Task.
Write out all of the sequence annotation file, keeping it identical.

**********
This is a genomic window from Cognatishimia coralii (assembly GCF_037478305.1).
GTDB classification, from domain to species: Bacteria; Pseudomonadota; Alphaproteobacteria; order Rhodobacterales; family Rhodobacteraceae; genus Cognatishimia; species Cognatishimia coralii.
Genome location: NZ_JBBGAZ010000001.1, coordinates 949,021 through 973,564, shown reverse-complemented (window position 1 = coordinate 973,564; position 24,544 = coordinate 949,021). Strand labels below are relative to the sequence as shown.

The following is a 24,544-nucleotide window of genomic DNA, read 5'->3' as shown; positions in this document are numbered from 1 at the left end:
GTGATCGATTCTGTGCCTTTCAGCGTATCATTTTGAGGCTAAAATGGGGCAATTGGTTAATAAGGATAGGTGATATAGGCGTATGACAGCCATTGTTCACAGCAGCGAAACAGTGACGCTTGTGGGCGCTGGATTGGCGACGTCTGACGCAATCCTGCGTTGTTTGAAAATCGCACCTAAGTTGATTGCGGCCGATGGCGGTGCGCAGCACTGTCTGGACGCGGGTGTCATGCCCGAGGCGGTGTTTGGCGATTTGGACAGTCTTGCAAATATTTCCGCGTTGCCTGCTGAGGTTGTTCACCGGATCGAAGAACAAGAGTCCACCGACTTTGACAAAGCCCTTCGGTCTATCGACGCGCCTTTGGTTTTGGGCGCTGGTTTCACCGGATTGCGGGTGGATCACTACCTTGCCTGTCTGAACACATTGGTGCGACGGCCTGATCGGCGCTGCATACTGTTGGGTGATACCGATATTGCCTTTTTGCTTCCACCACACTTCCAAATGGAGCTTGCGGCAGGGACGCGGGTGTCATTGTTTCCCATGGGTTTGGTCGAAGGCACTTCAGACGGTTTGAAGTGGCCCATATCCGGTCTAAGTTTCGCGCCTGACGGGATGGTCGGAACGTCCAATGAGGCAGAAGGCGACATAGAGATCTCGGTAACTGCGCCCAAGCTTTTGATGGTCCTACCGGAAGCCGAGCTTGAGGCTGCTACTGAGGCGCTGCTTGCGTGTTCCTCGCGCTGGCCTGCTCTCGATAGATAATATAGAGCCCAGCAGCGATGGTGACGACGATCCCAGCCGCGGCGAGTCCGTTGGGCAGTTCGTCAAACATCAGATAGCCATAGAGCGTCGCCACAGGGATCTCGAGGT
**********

This is a genomic window from Cognatishimia coralii (assembly GCF_037478305.1).
GTDB classification, from domain to species: Bacteria; Pseudomonadota; Alphaproteobacteria; order Rhodobacterales; family Rhodobacteraceae; genus Cognatishimia; species Cognatishimia coralii.
Genome location: NZ_JBBGAZ010000001.1, coordinates 949,021 through 973,564, shown reverse-complemented (window position 1 = coordinate 973,564; position 24,544 = coordinate 949,021). Strand labels below are relative to the sequence as shown.

The following is a 24,544-nucleotide window of genomic DNA, read 5'->3' as shown; positions in this document are numbered from 1 at the left end:
GTGATCGATTCTGTGCCTTTCAGCGTATCATTTTGAGGCTAAAATGGGGCAATTGGTTAATAAGGATAGGTGATATAGGCGTATGACAGCCATTGTTCACAGCAGCGAAACAGTGACGCTTGTGGGCGCTGGATTGGCGACGTCTGACGCAATCCTGCGTTGTTTGAAAATCGCACCTAAGTTGATTGCGGCCGATGGCGGTGCGCAGCACTGTCTGGACGCGGGTGTCATGCCCGAGGCGGTGTTTGGCGATTTGGACAGTCTTGCAAATATTTCCGCGTTGCCTGCTGAGGTTGTTCACCGGATCGAAGAACAAGAGTCCACCGACTTTGACAAAGCCCTTCGGTCTATCGACGCGCCTTTGGTTTTGGGCGCTGGTTTCACCGGATTGCGGGTGGATCACTACCTTGCCTGTCTGAACACATTGGTGCGACGGCCTGATCGGCGCTGCATACTGTTGGGTGATACCGATATTGCCTTTTTGCTTCCACCACACTTCCAAATGGAGCTTGCGGCAGGGACGCGGGTGTCATTGTTTCCCATGGGTTTGGTCGAAGGCACTTCAGACGGTTTGAAGTGGCCCATATCCGGTCTAAGTTTCGCGCCTGACGGGATGGTCGGAACGTCCAATGAGGCAGAAGGCGACATAGAGATCTCGGTAACTGCGCCCAAGCTTTTGATGGTCCTACCGGAAGCCGAGCTTGAGGCTGCTACTGAGGCGCTGCTTGCGTGTTCCTCGCGCTGGCCTGCTCTCGATAGATAATATAGAGCCCAGCAGCGATGGTGACGACGATCCCAGCCGCGGCGAGTCCGTTGGGCAGTTCGTCAAACATCAGATAGCCATAGAGCGTCGCCACAGGGATCTCGAGGT